In 2017, The Village Voice’s Greil Marcus raved about your essay collection They Can’t Kill Us Until They Kill Us. “Not a day has sounded the same since I read him” is the line that often gets quoted, but I wanted to ask you about another one. Marcus identified you as “a pop critic from Columbus, Ohio.” How has coming from Columbus shaped you as a writer?
I think the best way to say it is that I have always felt like an outsider to much of the culture I’ve loved. But there has been a real generosity to that. Because of that outsider nature, I can be a little more patient. I can take my time listening and witnessing, and that helps me write slower, more thoughtfully. I don’t feel a demand to have a take on something in the moment.
Your latest book, A Little Devil in America, celebrates the history and beauty of Black performance: music, film, dancing, sports. How have you handled a pandemic without live performance?
I’ve handled it mostly by watching videos of old performances. Working on the book, for example, I was digging through archival footage of Soul Train. It’s been really useful to immerse myself in performances that have already occurred—to be as in awe of them as the first time I saw them. What I love about archival footage is that it doesn’t really make me long for anything. The performance has already occurred. It’s already an artist I love. Sometimes it’s a band that has already broken up. Because of that, the range of longing is much shorter, and there’s something really fulfilling about that. These videos have also been useful because I can’t really fathom a world where I get back out and see live performances any time soon. I bought some tickets for the fall because I want to support smaller venues and indie musicians—Julien Baker, Japanese Breakfast, shows like that. Coming back is a big deal for them, and I hope to go. But I’ll see how I feel on the day of.
One exception, I suppose, was this spring when you profiled The Black Keys for The New York Times. There’s a great scene where you sit with them and watch as they jam with blues musicians. What was it like to experience that?
It was overwhelming. I went there in March, and I hadn’t seen live, in-person music in any form since January 2020. We were sitting in a circle in their studio, the band and a couple other folks. It wasn’t loud—just a live blues songwriter circle kind of thing. But I had forgotten how the movements of live music work, especially in that setting where people are crawling toward each other and figuring each other out. To be in that room, to see live music that close, was delightfully jarring.
Some of A Little Devil’s best case studies come from Black performers in the Midwest. Was it fun to celebrate your home region?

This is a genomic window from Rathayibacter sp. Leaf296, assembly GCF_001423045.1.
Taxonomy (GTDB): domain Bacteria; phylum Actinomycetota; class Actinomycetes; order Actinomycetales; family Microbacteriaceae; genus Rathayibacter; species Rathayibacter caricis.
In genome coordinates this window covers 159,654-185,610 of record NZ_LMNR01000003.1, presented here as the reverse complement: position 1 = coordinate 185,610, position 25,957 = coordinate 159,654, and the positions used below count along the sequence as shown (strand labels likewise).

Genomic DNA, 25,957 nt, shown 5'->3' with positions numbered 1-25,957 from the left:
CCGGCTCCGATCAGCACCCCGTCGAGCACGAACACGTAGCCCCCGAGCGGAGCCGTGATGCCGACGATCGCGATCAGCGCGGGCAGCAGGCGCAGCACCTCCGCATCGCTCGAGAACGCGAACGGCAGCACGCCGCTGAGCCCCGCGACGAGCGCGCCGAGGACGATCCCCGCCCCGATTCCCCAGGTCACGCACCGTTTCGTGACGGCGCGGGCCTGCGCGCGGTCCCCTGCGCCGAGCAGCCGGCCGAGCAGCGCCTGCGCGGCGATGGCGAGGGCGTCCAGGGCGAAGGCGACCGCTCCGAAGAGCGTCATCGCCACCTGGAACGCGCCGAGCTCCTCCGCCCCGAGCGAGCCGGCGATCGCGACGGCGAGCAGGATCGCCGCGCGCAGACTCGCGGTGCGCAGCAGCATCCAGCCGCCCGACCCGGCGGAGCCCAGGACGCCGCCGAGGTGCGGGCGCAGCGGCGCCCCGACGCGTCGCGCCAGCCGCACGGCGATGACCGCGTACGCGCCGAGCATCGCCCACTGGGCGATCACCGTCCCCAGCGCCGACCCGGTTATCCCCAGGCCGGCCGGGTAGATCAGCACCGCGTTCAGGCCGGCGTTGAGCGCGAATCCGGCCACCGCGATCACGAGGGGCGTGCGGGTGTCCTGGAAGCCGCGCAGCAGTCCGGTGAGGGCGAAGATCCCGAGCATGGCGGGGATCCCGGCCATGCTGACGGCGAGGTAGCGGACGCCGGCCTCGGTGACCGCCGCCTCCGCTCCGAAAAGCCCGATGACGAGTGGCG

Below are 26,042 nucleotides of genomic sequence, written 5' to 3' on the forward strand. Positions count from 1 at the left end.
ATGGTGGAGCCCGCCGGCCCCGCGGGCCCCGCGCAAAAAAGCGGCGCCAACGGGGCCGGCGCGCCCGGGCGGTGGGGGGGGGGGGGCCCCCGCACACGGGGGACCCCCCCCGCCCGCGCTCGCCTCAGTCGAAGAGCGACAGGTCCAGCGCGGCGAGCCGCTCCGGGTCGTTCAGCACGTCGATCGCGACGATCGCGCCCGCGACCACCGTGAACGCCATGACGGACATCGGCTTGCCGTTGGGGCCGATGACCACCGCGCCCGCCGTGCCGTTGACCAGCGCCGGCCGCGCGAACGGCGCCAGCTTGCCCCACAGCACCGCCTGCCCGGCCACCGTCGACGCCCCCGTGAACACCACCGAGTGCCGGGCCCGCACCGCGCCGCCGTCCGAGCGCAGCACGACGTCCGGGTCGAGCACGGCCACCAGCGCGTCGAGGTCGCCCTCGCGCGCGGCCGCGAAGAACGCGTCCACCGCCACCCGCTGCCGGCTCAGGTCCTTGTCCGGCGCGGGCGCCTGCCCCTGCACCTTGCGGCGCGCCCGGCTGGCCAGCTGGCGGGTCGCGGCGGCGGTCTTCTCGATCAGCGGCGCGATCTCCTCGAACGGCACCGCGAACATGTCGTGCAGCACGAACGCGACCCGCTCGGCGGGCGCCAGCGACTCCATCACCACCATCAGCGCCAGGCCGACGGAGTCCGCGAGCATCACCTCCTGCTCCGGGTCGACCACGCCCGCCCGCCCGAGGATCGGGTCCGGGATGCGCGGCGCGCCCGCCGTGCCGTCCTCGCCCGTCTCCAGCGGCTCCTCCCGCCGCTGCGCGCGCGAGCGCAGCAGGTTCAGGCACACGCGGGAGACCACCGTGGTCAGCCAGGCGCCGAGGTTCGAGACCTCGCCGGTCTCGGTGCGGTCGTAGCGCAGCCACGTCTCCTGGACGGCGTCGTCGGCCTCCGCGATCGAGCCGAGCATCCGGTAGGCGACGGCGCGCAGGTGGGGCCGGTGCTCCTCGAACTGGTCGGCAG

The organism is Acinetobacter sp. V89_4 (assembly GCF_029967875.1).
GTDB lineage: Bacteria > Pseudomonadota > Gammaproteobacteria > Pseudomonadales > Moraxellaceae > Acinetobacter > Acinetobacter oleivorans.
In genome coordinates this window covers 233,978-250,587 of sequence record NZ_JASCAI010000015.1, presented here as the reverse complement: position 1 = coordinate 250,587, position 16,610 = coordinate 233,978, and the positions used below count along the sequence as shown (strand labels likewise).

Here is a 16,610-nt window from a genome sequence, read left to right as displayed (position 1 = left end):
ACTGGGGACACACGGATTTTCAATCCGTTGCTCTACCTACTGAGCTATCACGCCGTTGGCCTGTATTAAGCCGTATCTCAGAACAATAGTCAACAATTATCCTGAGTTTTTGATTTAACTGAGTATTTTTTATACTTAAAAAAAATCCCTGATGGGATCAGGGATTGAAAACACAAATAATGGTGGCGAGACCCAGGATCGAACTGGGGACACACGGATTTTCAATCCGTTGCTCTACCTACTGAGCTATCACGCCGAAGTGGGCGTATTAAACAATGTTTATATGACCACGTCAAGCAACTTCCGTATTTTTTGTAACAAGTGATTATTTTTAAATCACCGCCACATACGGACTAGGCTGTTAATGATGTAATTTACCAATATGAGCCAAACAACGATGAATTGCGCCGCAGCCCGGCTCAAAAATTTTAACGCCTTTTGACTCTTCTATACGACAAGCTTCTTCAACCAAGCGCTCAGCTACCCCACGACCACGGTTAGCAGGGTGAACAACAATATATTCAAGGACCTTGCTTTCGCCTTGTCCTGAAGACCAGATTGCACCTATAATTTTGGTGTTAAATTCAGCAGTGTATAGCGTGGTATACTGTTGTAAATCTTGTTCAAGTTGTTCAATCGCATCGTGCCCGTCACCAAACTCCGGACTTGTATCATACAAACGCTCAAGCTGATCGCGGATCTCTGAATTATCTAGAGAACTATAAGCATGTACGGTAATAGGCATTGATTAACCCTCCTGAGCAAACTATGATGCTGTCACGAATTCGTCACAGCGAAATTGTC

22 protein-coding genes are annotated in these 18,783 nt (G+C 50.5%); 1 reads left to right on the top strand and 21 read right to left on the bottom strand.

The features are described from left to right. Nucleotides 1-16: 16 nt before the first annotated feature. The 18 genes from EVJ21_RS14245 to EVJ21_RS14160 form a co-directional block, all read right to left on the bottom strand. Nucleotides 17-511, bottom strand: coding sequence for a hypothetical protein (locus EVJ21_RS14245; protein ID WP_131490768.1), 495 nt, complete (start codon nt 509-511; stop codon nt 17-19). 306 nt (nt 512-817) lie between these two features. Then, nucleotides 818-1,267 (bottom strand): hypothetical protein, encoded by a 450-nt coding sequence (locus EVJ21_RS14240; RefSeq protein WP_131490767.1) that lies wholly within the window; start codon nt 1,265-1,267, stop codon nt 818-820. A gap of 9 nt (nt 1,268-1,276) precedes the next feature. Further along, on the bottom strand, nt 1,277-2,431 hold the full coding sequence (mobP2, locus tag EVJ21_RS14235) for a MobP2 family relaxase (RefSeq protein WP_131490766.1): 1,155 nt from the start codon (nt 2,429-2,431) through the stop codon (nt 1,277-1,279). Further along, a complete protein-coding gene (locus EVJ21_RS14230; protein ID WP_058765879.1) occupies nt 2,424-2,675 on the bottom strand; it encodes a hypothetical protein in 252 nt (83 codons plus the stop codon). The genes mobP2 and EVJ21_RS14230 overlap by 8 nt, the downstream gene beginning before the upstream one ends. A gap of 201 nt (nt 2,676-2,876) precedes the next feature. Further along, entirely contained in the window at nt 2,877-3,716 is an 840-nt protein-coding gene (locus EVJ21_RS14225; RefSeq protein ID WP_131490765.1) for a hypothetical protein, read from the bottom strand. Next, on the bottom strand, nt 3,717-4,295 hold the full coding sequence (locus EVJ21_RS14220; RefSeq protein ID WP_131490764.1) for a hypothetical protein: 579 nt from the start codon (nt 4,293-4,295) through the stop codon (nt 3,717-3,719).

Oh yeah. I grew up on Midwestern music in all of its forms, and the Midwest sound means a lot to me. I’m also fascinated by musical places that are often overlooked. Indianapolis is a good example. It’s not as well represented, even when thinking about Midwestern music history, because so much of that history leans on Detroit and Chicago. But I think of Indianapolis venues like the Walker Theatre and artists like Wes Montgomery. The city’s music history, especially in blues and jazz, is rich. I also think there’s something joyful about the collaborative nature of Indianapolis music.
This year, for Indie Bookstore Day, you bought the entire stock of your books at various Columbus book – stores—more than a hundred copies of A Little Devil, for instance—and then told your Instagram followers to visit those stores and get your books for free, though of course they could also “use the money you were gonna spend on my book on another book.” Why do local bookstores mean so much to you?
At first, I thought I wasn’t going to miss touring for my new book at all, but I ended up missing it a lot. I missed the booksellers I meet on the road who are so kind and eager to show me the world they live in: restaurants, sneaker spots, music spots. Being in an indie bookstore is a glimpse into a community more broadly, and I really appreciate that.
This fall, you’ll be at Butler as the Booth Tarkington Writer-in-Residence. You’ve visited Butler before. Why come back?
I love the community there. I don’t have a background in academia, but the students and writers are so generous, and that’s what I need. I don’t believe in educational hierarchy. I just want to learn from people, and Butler was a place where I felt that was happening.
You’ll also be presenting as part of the university’s famous Vivian S. Delbrook Visiting Writers Series. Any plans for your own performance?
I haven’t even thought about the in-person reading thing yet. It’s a lot like going back to live concerts—I can’t really fathom it until it happens. But I can tell you I’m looking forward to it.